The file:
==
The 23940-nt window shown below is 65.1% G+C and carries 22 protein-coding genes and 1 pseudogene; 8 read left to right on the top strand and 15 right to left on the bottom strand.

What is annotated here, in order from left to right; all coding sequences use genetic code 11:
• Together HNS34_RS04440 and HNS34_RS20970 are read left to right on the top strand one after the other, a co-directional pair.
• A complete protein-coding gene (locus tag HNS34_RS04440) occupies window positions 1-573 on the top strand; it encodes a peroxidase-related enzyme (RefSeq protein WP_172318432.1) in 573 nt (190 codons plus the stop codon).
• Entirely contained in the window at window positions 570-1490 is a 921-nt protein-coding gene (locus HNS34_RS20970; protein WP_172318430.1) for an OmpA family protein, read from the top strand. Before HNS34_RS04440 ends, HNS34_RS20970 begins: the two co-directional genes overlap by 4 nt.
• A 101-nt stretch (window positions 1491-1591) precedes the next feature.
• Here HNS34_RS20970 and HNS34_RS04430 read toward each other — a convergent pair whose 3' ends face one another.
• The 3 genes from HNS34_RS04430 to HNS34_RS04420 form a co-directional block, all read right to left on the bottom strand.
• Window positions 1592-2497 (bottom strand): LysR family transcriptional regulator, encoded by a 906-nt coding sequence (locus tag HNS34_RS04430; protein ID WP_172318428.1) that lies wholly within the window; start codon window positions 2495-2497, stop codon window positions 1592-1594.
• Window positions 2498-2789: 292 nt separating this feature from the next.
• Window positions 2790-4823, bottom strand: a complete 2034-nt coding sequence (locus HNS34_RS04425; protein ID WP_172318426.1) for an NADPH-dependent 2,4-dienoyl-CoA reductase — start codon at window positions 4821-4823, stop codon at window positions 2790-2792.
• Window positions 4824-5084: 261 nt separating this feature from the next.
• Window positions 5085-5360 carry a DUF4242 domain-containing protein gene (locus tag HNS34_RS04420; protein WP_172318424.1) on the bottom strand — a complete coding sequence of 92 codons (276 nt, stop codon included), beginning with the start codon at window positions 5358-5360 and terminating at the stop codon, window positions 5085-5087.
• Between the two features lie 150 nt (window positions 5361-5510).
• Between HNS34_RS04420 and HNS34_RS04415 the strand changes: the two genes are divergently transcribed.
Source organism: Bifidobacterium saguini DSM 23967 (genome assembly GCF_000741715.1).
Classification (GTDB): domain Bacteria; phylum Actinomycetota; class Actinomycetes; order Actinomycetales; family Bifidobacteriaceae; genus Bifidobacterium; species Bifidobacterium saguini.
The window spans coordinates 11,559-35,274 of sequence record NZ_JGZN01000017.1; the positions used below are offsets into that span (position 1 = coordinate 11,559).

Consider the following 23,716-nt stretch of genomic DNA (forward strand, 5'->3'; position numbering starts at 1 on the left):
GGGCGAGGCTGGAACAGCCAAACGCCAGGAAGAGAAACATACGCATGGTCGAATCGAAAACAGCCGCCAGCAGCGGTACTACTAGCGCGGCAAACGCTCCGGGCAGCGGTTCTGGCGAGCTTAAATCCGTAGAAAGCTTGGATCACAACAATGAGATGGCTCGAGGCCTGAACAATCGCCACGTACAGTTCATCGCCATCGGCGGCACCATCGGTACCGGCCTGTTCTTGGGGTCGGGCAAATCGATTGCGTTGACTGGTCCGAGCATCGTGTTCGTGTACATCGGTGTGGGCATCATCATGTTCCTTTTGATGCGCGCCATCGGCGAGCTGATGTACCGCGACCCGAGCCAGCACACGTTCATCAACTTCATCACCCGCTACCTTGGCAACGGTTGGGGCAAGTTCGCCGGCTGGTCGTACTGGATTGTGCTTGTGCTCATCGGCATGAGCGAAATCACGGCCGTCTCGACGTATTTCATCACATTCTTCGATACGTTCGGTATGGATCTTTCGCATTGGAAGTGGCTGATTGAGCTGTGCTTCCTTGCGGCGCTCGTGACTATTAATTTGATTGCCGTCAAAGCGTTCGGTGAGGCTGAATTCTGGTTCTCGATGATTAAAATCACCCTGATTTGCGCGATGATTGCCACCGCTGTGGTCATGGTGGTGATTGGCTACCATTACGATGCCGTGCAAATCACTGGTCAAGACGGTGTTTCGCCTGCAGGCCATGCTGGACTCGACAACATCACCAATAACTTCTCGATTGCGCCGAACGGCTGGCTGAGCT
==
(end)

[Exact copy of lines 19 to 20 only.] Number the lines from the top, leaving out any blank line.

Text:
Consider the following 23,716-nt stretch of genomic DNA (forward strand, 5'->3'; position numbering starts at 1 on the left):
GGGCGAGGCTGGAACAGCCAAACGCCAGGAAGAGAAACATACGCATGGTCGAATCGAAAACAGCCGCCAGCAGCGGTACTACTAGCGCGGCAAACGCTCCGGGCAGCGGTTCTGGCGAGCTTAAATCCGTAGAAAGCTTGGATCACAACAATGAGATGGCTCGAGGCCTGAACAATCGCCACGTACAGTTCATCGCCATCGGCGGCACCATCGGTACCGGCCTGTTCTTGGGGTCGGGCAAATCGATTGCGTTGACTGGTCCGAGCATCGTGTTCGTGTACATCGGTGTGGGCATCATCATGTTCCTTTTGATGCGCGCCATCGGCGAGCTGATGTACCGCGACCCGAGCCAGCACACGTTCATCAACTTCATCACCCGCTACCTTGGCAACGGTTGGGGCAAGTTCGCCGGCTGGTCGTACTGGATTGTGCTTGTGCTCATCGGCATGAGCGAAATCACGGCCGTCTCGACGTATTTCATCACATTCTTCGATACGTTCGGTATGGATCTTTCGCATTGGAAGTGGCTGATTGAGCTGTGCTTCCTTGCGGCGCTCGTGACTATTAATTTGATTGCCGTCAAAGCGTTCGGTGAGGCTGAATTCTGGTTCTCGATGATTAAAATCACCCTGATTTGCGCGATGATTGCCACCGCTGTGGTCATGGTGGTGATTGGCTACCATTACGATGCCGTGCAAATCACTGGTCAAGACGGTGTTTCGCCTGCAGGCCATGCTGGACTCGACAACATCACCAATAACTTCTCGATTGCGCCGAACGGCTGGCTGAGCT